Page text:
2024 Recruitment Trends

Adapting Talent Strategies for 2024’s Economy: our Market Insights

There have been lots of forces at play in the UK economy that have combined to deliver a very challenging year for businesses. High levels of inflation coupled with an extremely tight labour market have driven salaries up, exacerbating the difficulties that many have faced when searching for the right talent. Add in the budget pressures that this has created, and you can start to appreciate why the economy has to stagnated.

This may be of little comfort to those who feel like the last 12 months has been one long uphill struggle, but it certainly felt like a period of stagnation was a necessary evil required to temper out-of-control inflation.

That said, the recent autumn statement feels like it is set to capitalise on the more stable footings of lower inflation, and as long as businesses and their talent partners can proficiently manage the expectations of candidates, there are opportunities to benefit from the green shoots of growth that will hopefully accompany the recently announced tax breaks.

Regardless of whether it happens immediately, or further down the line in the aftermath of the April budget, it’s inevitable that with a General Election looming at the end of 2024, every effort will be made by the incumbent ruling party to promote economic growth through investment.

This may be a no-lose-gamble to either win back voters, or cynically leave challenging spending commitments in the event there is a changing of the guard, however, whatever the motivation behind it, businesses need to understand how best to capitalise on this to benefit their own position.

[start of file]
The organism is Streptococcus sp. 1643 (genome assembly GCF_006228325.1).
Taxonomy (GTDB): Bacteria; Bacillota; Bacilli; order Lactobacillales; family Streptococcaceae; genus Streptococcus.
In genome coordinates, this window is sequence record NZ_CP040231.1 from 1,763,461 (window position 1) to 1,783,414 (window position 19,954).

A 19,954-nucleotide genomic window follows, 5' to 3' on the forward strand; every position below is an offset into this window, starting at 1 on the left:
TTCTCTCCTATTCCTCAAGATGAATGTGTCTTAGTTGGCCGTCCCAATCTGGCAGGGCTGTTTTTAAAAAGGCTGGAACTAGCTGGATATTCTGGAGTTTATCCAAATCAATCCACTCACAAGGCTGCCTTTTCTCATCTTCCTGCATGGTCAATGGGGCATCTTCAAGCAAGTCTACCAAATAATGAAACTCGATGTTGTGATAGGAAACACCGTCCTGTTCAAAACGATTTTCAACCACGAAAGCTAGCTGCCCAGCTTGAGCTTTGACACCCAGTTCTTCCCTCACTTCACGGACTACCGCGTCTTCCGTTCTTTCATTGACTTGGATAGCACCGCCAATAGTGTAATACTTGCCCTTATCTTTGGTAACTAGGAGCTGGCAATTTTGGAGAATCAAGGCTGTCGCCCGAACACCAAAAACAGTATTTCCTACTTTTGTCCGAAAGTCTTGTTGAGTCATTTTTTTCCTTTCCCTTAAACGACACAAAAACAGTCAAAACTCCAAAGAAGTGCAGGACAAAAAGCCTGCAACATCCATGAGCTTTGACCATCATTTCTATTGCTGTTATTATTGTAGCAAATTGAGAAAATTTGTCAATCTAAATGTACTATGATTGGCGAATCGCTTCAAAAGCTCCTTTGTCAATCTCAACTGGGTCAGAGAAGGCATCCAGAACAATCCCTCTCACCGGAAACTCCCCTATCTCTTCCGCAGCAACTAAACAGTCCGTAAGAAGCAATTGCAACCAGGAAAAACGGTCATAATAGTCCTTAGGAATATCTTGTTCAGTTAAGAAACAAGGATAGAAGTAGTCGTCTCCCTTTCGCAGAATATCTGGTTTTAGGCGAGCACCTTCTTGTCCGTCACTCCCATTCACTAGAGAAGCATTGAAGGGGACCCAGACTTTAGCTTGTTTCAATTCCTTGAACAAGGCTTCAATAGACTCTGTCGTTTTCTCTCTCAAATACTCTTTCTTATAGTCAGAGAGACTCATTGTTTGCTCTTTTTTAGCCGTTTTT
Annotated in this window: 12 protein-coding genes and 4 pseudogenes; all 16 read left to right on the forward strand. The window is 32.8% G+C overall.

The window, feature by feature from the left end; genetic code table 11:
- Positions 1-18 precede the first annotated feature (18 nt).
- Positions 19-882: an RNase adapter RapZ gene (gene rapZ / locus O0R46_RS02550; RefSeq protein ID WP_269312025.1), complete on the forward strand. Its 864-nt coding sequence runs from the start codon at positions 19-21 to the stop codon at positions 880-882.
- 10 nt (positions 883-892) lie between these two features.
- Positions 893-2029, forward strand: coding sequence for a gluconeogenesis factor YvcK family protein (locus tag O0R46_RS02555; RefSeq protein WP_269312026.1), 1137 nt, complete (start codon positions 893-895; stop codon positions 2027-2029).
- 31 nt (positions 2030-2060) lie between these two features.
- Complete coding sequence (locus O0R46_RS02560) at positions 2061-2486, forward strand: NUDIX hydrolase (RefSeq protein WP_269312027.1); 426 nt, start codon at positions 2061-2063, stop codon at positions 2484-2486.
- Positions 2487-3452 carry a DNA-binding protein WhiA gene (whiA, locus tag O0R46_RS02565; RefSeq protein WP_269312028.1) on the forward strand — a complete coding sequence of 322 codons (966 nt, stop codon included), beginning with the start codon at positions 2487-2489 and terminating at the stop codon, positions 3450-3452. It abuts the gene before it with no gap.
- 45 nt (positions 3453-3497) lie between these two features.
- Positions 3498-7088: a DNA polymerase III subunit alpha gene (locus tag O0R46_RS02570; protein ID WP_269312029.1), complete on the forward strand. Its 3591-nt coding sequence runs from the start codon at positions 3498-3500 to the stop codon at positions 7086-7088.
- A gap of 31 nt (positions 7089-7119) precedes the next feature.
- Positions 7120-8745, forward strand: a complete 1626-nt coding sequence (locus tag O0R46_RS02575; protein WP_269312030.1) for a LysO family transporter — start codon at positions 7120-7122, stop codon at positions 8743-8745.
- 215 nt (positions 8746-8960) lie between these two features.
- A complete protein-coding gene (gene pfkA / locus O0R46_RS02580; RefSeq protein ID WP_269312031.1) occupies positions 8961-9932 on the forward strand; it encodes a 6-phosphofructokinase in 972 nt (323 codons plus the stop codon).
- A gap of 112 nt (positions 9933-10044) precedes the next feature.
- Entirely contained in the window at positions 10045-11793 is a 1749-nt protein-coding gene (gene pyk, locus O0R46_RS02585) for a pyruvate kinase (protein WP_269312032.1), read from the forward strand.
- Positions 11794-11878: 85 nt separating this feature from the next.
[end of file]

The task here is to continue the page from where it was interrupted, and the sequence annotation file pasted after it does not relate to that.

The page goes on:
My advice to businesses who are looking to grow their teams and exploit any potential growth (no matter how sustainable it may be), is to adopt a buy-and-build approach to recruitment.

A strategy based entirely on buying in talent could leave you over-exposed and faced with the need to make redundancies if growth cannot be sustained. Whereas, if you adopt an approach that focuses predominantly on the build aspect of talent development, you may miss the opportunity if growth is short-lived.

The buy-and-build approach provides the much-needed flexibility to businesses who want to be in a position to benefit from any signs of growth, but don’t want to be overly burdened by further bumps in the road.

The challenge for businesses is that the buy-and-build approach to talent requires far more robust recruitment strategies than the traditional methods adopted by the majority of the market. A far greater emphasis needs to be placed on the more nuanced attitudes & behaviours of candidates over the more easily identifiable skill & experience; something that is difficult to transition to for companies who have become reliant on cheaper agencies or AI to drive down the upfront budgeting restriction placed on their recruitment strategies.

The buy-and-build methodology is a far more sustainable approach to recruitment (something that should be at the forefront of mind regardless of the economic landscape), but also has the added advantage of allowing businesses to be much more proactive about developing their existing cultures, so should be leading any talent strategies in the new year. The challenge, as ever, is to convince those that are resistant to change to adapt the way they operate.

With many of the currently adopted systems being deep-rooted, and cobbled together from age-old practices, many of which even pre-date the technological revolution, there are definitely efficiencies that can be gained. But with every opportunity, there are challenges, and with recruitment these difficulties arise when needing to challenge the norm.

For those that are able to do this, though, 2024 could provide a turning point.

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